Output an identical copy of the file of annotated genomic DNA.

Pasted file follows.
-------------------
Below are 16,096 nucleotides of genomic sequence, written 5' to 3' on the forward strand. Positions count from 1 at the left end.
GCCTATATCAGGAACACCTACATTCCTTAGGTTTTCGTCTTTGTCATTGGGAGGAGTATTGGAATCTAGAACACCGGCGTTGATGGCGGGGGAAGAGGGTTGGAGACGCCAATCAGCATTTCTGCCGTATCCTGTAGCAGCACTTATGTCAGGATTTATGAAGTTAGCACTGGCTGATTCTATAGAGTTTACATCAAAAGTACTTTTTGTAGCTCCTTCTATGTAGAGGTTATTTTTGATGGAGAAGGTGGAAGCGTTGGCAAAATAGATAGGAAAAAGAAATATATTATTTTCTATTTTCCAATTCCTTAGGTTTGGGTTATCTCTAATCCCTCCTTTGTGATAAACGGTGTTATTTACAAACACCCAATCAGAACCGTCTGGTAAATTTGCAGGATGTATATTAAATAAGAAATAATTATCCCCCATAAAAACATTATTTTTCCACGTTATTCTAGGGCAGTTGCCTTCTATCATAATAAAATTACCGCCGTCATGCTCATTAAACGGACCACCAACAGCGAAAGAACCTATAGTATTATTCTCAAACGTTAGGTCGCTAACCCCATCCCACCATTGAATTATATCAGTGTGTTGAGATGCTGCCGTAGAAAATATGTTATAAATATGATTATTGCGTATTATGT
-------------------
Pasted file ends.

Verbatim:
Below are 16,096 nucleotides of genomic sequence, written 5' to 3' on the forward strand. Positions count from 1 at the left end.
GCCTATATCAGGAACACCTACATTCCTTAGGTTTTCGTCTTTGTCATTGGGAGGAGTATTGGAATCTAGAACACCGGCGTTGATGGCGGGGGAAGAGGGTTGGAGACGCCAATCAGCATTTCTGCCGTATCCTGTAGCAGCACTTATGTCAGGATTTATGAAGTTAGCACTGGCTGATTCTATAGAGTTTACATCAAAAGTACTTTTTGTAGCTCCTTCTATGTAGAGGTTATTTTTGATGGAGAAGGTGGAAGCGTTGGCAAAATAGATAGGAAAAAGAAATATATTATTTTCTATTTTCCAATTCCTTAGGTTTGGGTTATCTCTAATCCCTCCTTTGTGATAAACGGTGTTATTTACAAACACCCAATCAGAACCGTCTGGTAAATTTGCAGGATGTATATTAAATAAGAAATAATTATCCCCCATAAAAACATTATTTTTCCACGTTATTCTAGGGCAGTTGCCTTCTATCATAATAAAATTACCGCCGTCATGCTCATTAAACGGACCACCAACAGCGAAAGAACCTATAGTATTATTCTCAAACGTTAGGTCGCTAACCCCATCCCACCATTGAATTATATCAGTGTGTTGAGATGCTGCCGTAGAAAATATGTTATAAATATGATTATTGCGTATTATGT